Throughout the pandemic, the Seattle-based e-commerce giant has been plagued by worker allegations of unsafe and unsanitary conditions at its warehouses and distribution centers. Now, the company’s LGB7 fulfillment center in the city of Rialto has been officially cited by California’s Department of Industrial Relations’ (DIR) division of Occupational Safety and Health for violating the state’s labor code.
Specifically, the agency wrote in its Monday memorandum, the Amazon warehouse neglected to report any of the 217 Covid cases reported by facility employees from April through Oct. 12 last year on its Occupational Safety and Health Administration (Cal/OSHA) disclosure form. Employers are required to keep detailed records of work-related fatalities, injuries and illnesses.
Graver still are citation items stemming from Amazon’s injury and illness prevention efforts. Prior to and during the course of the Cal/OSHA’s inspection, the Rialto distribution center failed to establish, implement and maintain an effective program to protect workers from becoming sick, it wrote, representing “serious” violations of protocol.
In one instance, Cal/OSHA observed that Amazon had neglected to “identify and evaluate workplace hazards” like the lack of physical distancing or barriers among employees working in its shipping department, “problem-solving area,” managers’ tables and aisles. Employees also lacked face coverings or were seen wearing them incorrectly, heightening the prospect of the “release of infectious or potentially infectious particles into the air.”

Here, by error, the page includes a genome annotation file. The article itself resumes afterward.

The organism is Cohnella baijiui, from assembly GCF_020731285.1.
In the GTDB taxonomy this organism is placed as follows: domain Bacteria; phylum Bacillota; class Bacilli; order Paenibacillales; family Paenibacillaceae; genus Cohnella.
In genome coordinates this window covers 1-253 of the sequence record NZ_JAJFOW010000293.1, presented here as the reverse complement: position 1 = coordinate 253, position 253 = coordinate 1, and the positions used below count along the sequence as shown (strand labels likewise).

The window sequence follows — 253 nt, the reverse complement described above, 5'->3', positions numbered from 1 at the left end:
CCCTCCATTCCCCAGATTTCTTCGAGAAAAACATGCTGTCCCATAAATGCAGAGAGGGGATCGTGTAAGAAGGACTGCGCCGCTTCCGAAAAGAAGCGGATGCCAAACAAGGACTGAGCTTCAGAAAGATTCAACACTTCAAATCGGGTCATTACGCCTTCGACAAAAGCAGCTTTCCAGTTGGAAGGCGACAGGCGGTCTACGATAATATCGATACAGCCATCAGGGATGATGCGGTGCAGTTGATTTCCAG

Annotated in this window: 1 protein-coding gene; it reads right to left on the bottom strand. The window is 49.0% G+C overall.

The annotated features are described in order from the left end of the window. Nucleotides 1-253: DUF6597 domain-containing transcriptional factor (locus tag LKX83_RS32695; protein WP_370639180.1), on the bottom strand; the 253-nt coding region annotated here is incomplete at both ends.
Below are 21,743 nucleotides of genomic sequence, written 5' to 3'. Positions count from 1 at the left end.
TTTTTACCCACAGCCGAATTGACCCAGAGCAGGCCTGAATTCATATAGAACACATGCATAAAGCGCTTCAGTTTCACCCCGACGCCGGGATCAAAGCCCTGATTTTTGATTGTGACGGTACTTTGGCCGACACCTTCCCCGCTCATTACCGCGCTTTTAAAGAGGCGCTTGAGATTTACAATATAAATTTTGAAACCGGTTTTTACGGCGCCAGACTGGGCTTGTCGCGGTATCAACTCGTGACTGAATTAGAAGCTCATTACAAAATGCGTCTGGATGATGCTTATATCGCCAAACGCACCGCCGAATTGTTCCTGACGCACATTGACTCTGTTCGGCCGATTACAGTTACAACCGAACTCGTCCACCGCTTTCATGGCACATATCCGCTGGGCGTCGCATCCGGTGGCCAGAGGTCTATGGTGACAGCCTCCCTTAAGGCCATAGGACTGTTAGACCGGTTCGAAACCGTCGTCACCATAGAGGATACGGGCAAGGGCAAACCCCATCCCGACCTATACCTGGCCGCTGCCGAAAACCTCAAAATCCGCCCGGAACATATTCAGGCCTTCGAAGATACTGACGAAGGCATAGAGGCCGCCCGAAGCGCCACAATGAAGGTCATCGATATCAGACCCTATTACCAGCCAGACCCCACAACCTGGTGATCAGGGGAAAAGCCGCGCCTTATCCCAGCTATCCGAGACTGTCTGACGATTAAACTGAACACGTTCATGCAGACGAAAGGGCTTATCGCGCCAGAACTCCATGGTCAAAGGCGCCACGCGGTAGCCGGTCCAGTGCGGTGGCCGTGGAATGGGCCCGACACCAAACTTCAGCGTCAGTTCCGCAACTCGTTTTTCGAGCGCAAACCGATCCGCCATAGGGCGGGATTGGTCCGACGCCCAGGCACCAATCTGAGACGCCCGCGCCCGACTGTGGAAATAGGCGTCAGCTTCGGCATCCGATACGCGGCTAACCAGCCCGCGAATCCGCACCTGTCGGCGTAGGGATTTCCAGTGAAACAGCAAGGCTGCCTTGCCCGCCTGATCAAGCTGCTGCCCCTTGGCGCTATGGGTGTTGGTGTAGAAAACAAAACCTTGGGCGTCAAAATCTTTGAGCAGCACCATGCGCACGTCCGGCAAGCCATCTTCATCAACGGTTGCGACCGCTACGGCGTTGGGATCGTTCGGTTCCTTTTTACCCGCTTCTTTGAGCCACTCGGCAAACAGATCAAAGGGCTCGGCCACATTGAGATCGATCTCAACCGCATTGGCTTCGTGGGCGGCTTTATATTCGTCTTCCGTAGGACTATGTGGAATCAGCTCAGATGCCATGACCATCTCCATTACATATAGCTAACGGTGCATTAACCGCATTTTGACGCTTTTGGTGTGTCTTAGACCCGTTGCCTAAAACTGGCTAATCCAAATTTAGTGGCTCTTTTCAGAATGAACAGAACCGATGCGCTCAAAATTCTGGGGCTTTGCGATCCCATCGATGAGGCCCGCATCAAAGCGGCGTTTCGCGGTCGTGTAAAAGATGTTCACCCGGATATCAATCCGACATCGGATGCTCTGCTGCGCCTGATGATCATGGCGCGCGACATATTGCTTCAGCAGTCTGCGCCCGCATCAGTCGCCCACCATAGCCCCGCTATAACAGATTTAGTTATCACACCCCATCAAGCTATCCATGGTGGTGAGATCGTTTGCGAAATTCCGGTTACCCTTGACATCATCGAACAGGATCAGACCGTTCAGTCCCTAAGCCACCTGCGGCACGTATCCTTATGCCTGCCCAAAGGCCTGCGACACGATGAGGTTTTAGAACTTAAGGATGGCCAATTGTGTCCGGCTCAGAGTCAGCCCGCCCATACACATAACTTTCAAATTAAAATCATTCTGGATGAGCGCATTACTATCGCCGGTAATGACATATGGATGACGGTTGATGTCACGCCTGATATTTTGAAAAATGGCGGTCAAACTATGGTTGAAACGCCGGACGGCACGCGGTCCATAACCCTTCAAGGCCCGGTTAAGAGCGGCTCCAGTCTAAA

A subsequent inspection revealed that the facility’s management had not corrected these issues. Employees were seen, again, working in close proximity without the use of “plexiglass screens or other physical barriers,” and were also observed using masks improperly or not at all.
What’s more, Amazon failed to provide employees with effective training on Covid prevention, sanitation, symptoms, proper mask usage and reporting protocol should they, or someone in their midst, fall ill, Cal/OSHA said.
If the company does not engage in the appeals process, these citations could cost it $41,000. The continued scrutiny, however, could have reputational costs as well.
Under pressure to be transparent about its rising infection rate, Amazon released a “conservative” estimate in early October that 19,800 workers at Amazon and Whole Foods locations had contracted the virus between March 1 and Sept. 19. The revelation failed to satisfy lawmakers, who pressed on with inquiries.
In December, Xavier Becerra, California’s then attorney general, filed a petition against Amazon requesting that it be compelled to comply with subpoenas from the Department of Justice dating back to August. As workers at the company’s facilities fell ill at a high rate throughout the spring and summer months, the agency had requested information about the safety measures and Covid prevention efforts it was implementing across the state. Amazon “failed to adequately respond, missing several additional opportunities to comply,” Becerra said, prompting his office to push for a deeper probe.
More recently, in anticipation of legal action stemming from its early pandemic response, the tech titan preemptively sued New York Attorney General Letitia James in February. James’ investigation into the company’s actions included the firing of former warehouse manager and whistleblower Christian Smalls, who worked at Amazon’s Staten Island distribution center, known as JFK8, until late March 2020.
In mid-March, one of Amazon’s Canadian warehouses was forced to shut down amid surging Covid infections, and all employees were asked to quarantine for two weeks. The incident prompted the local health board to launch an investigation into potential labor violations, which Amazon said it would appeal.